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Monday, 27 February 2012
Page: 1798


Mr NEUMANN (Blair) (16:34): I speak in support of the Social Security Legislation Amendment Bill 2011, the Stronger Futures in the Northern Territory Bill 2011 and the Stronger Futures in the Northern Territory (Consequential and Transitional Provisions) Bill 2011. At the beginning of this speech, I pay tribute to the Hon. Jenny Macklin. She is an extraordinary parliamentarian and a wonderful minister. I have had the privilege of working with her as chair of the caucus social policy committee for the past four years. She is the Minister for Families, Community Services and Indigenous Affairs and Minister for Disability Reform. She has a wonderful heart and a tremendous work ethic. I pay tribute to her for the extensive consultation that she has undertaken in relation to this matter. This legislation comes as a result of the incredible hard work that she has put in to consult with men, women and communities across the length and breadth of this country.

I support this legislation because I believe that it will make a difference in the lives of people in Aboriginal communities in the Northern Territory and in communities across the country. Indeed, one of the areas of income management happens to be in your electorate, Deputy Speaker Livermore, the federal seat of Capricornia. I will speak about that later.

The legislation lays out the approach that we are going to take in relation to the Aboriginal people in the Northern Territory. We are committed to closing the gap. We have a history of taking action and implementing reforms. I noticed the Prime Minister's recent speech on the annual report on where we are up to in terms of closing the gap. We have in place some very strong aspirations and we have backed that up with serious commitment and serious funding, and we are making a difference. We are delivering real and measureable outcomes in these Indigenous communities across the country, not just in the Northern Territory.

More than 90,000 additional jobs have been won by Indigenous Australians over recent years. Indigenous unemployment has fallen from 31 per cent to 16.6 per cent. Infant mortality rates in South Australia, Western Australia and the Northern Territory have fallen by 36 per cent. Indigenous workers across the country are taking action in Northern Territory and Queensland in the fight against chronic disease such as heart conditions, diabetes, foetal alcohol spectrum disorder and mental illness and against other problems in these communities. We have seen an improvement in retention rates for Indigenous young people completing year 12. It is too low at 47 per cent, but it has increased from the 30 per cent that it was in the early 1990s. It is not good enough yet, but steps are being taken. We are making a difference, we are making gains, but it is not easy after many years of disadvantage and difficulties. There is no doubt whatsoever that there is a long way to go, but legislation like this will make a difference. With the support of Labor and coalition governments across the length and breadth of the country, and with the goodwill of Indigenous and other communities, we can make a difference. We are looking to improve housing with about 4,700 new or refurbished homes across Indigenous communities across the country since 2009. We are looking at hundreds and hundreds of refurbished homes in the Northern Territory—about 1,400 by June 2013. This is the largest ever remote housing investment in the Northern Territory's history. We are making a difference because we believe in helping. On this side of politics we believe that helping our brothers and sisters is not an optional extra, it is not an aspiration, it is not a handout—it is a help up. We want to make sure that we can deliver real gains in that regard. We are determined to close the gap in relation to Indigenous disadvantage.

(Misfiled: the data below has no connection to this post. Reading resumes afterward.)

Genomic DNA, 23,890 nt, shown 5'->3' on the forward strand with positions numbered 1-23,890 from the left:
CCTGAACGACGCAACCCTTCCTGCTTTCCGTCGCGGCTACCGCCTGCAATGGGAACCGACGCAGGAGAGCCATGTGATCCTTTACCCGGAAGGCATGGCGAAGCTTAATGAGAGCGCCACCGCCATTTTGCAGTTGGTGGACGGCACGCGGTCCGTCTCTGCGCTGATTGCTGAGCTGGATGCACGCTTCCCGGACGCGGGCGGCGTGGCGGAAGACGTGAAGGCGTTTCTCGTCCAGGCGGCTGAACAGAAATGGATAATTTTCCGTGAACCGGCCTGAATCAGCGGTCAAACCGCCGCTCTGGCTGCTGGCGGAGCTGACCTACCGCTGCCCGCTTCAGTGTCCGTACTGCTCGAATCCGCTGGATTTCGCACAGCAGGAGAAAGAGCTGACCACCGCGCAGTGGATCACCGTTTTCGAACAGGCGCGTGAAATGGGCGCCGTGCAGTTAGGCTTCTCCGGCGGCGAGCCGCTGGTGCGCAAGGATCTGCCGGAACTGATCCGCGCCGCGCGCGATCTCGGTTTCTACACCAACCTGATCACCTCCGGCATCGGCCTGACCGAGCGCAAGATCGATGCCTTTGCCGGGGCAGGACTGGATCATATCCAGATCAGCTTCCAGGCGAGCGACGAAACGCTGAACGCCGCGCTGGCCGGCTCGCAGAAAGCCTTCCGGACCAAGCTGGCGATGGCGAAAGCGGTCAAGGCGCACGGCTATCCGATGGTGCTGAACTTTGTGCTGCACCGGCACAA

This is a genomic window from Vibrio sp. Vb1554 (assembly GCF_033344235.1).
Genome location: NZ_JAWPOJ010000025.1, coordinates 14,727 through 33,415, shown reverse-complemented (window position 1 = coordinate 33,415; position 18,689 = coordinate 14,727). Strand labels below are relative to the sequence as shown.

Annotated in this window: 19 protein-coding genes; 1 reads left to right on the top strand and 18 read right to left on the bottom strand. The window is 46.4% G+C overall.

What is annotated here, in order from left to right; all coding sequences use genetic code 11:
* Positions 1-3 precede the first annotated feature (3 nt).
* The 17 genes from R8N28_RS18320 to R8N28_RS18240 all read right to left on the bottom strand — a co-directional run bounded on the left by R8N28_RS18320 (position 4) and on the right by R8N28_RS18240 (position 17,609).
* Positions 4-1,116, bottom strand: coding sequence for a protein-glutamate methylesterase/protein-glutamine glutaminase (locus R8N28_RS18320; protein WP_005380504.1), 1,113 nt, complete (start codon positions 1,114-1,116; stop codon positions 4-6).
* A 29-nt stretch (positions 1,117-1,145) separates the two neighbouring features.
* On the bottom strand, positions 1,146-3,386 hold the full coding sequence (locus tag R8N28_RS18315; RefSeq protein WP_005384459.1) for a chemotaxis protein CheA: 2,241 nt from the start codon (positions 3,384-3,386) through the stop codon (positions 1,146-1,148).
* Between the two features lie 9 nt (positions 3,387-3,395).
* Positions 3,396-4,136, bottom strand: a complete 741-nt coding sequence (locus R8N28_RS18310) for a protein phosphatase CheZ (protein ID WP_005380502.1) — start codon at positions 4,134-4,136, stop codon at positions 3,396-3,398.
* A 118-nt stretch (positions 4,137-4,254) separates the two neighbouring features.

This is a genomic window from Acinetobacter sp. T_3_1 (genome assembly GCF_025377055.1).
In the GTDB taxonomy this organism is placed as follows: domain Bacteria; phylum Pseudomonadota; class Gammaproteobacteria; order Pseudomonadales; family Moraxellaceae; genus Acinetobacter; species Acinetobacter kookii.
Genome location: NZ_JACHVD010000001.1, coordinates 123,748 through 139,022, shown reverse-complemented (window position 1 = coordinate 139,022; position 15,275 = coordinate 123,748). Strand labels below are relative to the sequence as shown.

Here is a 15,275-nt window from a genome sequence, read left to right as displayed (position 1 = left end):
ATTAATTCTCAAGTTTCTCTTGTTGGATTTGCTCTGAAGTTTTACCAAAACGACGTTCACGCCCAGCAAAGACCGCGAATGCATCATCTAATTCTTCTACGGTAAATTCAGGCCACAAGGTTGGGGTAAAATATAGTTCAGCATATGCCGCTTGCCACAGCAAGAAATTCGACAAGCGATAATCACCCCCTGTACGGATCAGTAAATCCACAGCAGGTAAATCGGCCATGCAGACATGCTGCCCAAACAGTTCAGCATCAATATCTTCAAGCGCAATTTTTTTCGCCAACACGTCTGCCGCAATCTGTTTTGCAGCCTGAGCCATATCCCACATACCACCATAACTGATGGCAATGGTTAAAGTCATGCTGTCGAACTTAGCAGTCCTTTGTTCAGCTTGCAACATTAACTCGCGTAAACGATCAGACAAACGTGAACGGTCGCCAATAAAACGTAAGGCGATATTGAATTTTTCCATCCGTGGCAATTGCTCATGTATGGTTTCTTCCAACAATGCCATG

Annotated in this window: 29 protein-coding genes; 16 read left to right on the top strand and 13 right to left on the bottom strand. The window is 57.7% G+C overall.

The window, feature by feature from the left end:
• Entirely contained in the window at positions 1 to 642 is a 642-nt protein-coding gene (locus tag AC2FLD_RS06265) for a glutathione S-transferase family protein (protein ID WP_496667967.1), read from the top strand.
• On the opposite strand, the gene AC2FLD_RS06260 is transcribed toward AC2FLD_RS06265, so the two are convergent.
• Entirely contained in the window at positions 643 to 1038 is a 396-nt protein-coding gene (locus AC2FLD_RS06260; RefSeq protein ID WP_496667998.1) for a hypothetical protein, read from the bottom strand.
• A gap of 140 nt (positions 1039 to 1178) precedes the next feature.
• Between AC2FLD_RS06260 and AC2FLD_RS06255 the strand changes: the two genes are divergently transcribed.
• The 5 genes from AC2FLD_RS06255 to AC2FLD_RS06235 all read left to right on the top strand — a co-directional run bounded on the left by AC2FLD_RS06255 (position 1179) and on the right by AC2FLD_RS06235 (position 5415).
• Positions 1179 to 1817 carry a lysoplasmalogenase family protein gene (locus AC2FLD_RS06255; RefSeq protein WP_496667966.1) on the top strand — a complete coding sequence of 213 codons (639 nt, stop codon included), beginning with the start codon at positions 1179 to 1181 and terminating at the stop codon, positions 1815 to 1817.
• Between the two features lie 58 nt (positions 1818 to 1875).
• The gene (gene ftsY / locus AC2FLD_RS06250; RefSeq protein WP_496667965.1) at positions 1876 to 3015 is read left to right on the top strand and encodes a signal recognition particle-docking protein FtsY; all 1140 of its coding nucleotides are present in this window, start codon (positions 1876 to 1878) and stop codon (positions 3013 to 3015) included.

The object of the stronger futures legislation is to make sure we build safer communities in the Northern Territory. We want to make sure that children go to school. We want to make sure that housing is decent and affordable. We want to make sure that alcoholism is not a scourge on these communities in the future. Too often, men and women have continued to drink alcohol to excess. Women often drink during pregnancy, resulting in FASD difficulties for their children. There is too much domestic violence in these communities, too much criminality, too much conflict, too much dispute and too many marriage and relationship breakdowns. There is simply not enough goodwill evidenced in the past by governments of both persuasions—not enough commitment of funding, not enough determination to tackle these issues. The legislation before the House, particularly the stronger futures legislation, deals with real, practical measures to tackle alcohol abuse, with making sure that we have more nutritious food and better food security in these remote communities and with assisting economic development in the town camps and community-living areas in the Northern Territory.

In the Social Security Legislation Amendment Bill we have five new sites announced, including Logan, which is adjacent to my home city of Ipswich, and Rockhampton in Queensland. We will see amendments made that involve income management. That can be triggered by referrals from state and Territory organisations. I can imagine these organisations are very keen to be helping people who are vulnerable, who are suffering from social and economic disadvantage and who are in need of a helping hand to manage their financial affairs. There are school attendance plans under the social security legislation. I was interested to note that the government's Improving School Enrolment and Attendance through Welfare Reform Measure, known as SEAM, which other speakers have referred to, was mentioned recently in a press release by the Hon. Jenny Macklin, the Federal Minister for Families, Community Services and Indigenous Affairs, as well as by the Hon. Peter Garrett, the Minister for School Education, Early Childhood and Youth. They mentioned the 2010 evaluation of SEAM report and made the point that, under SEAM, parents who do not respond to attempts to ensure their children are enrolled in and attend school can have their income support payments suspended. This has been trialled in 14 communities in the Northern Territory and 30 schools in Queensland. It is important that children turn up to class. It is important that children are literate and numerate. It is important to their educational outcomes and to their future financial security that that is the case. Children who do not complete school end up regularly engaging in miscreant behaviour.